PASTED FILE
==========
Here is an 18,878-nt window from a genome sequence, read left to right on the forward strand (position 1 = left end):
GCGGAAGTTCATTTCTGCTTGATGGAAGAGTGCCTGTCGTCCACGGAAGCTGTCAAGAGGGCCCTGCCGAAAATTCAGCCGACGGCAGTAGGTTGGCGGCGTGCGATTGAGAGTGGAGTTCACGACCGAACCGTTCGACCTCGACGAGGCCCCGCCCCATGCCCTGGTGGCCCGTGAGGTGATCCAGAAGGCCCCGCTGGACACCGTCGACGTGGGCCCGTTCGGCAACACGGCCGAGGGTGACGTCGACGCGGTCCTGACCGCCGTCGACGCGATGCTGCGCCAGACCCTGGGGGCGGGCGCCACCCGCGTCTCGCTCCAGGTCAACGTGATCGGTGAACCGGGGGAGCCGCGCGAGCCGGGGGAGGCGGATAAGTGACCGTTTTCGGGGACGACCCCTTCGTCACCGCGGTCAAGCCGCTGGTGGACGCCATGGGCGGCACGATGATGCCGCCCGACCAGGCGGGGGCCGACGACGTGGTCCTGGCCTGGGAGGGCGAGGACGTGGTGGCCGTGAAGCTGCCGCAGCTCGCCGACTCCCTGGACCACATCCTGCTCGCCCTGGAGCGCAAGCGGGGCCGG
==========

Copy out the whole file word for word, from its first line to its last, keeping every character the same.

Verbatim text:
Here is an 18,878-nt window from a genome sequence, read left to right on the forward strand (position 1 = left end):
GCGGAAGTTCATTTCTGCTTGATGGAAGAGTGCCTGTCGTCCACGGAAGCTGTCAAGAGGGCCCTGCCGAAAATTCAGCCGACGGCAGTAGGTTGGCGGCGTGCGATTGAGAGTGGAGTTCACGACCGAACCGTTCGACCTCGACGAGGCCCCGCCCCATGCCCTGGTGGCCCGTGAGGTGATCCAGAAGGCCCCGCTGGACACCGTCGACGTGGGCCCGTTCGGCAACACGGCCGAGGGTGACGTCGACGCGGTCCTGACCGCCGTCGACGCGATGCTGCGCCAGACCCTGGGGGCGGGCGCCACCCGCGTCTCGCTCCAGGTCAACGTGATCGGTGAACCGGGGGAGCCGCGCGAGCCGGGGGAGGCGGATAAGTGACCGTTTTCGGGGACGACCCCTTCGTCACCGCGGTCAAGCCGCTGGTGGACGCCATGGGCGGCACGATGATGCCGCCCGACCAGGCGGGGGCCGACGACGTGGTCCTGGCCTGGGAGGGCGAGGACGTGGTGGCCGTGAAGCTGCCGCAGCTCGCCGACTCCCTGGACCACATCCTGCTCGCCCTGGAGCGCAAGCGGGGCCGG